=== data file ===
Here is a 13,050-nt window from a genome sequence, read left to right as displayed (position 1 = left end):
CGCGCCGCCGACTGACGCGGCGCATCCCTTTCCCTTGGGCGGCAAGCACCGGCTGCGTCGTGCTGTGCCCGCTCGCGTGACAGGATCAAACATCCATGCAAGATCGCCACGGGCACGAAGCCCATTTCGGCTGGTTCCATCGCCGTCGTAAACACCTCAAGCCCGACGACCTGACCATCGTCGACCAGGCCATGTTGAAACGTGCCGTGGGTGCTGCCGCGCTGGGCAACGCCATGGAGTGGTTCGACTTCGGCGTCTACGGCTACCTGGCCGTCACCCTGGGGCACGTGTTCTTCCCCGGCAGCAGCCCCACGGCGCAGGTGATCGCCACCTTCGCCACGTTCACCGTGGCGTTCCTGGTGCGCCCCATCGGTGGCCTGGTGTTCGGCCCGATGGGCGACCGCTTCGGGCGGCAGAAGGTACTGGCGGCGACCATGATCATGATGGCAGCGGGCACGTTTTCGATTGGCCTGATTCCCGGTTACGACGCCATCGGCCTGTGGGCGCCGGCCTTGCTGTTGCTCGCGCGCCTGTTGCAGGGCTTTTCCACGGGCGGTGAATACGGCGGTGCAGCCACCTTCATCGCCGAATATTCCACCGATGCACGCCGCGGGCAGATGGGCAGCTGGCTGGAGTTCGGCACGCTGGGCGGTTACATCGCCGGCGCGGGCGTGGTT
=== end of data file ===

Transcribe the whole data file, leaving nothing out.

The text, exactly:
Here is a 13,050-nt window from a genome sequence, read left to right as displayed (position 1 = left end):
CGCGCCGCCGACTGACGCGGCGCATCCCTTTCCCTTGGGCGGCAAGCACCGGCTGCGTCGTGCTGTGCCCGCTCGCGTGACAGGATCAAACATCCATGCAAGATCGCCACGGGCACGAAGCCCATTTCGGCTGGTTCCATCGCCGTCGTAAACACCTCAAGCCCGACGACCTGACCATCGTCGACCAGGCCATGTTGAAACGTGCCGTGGGTGCTGCCGCGCTGGGCAACGCCATGGAGTGGTTCGACTTCGGCGTCTACGGCTACCTGGCCGTCACCCTGGGGCACGTGTTCTTCCCCGGCAGCAGCCCCACGGCGCAGGTGATCGCCACCTTCGCCACGTTCACCGTGGCGTTCCTGGTGCGCCCCATCGGTGGCCTGGTGTTCGGCCCGATGGGCGACCGCTTCGGGCGGCAGAAGGTACTGGCGGCGACCATGATCATGATGGCAGCGGGCACGTTTTCGATTGGCCTGATTCCCGGTTACGACGCCATCGGCCTGTGGGCGCCGGCCTTGCTGTTGCTCGCGCGCCTGTTGCAGGGCTTTTCCACGGGCGGTGAATACGGCGGTGCAGCCACCTTCATCGCCGAATATTCCACCGATGCACGCCGCGGGCAGATGGGCAGCTGGCTGGAGTTCGGCACGCTGGGCGGTTACATCGCCGGCGCGGGCGTGGTT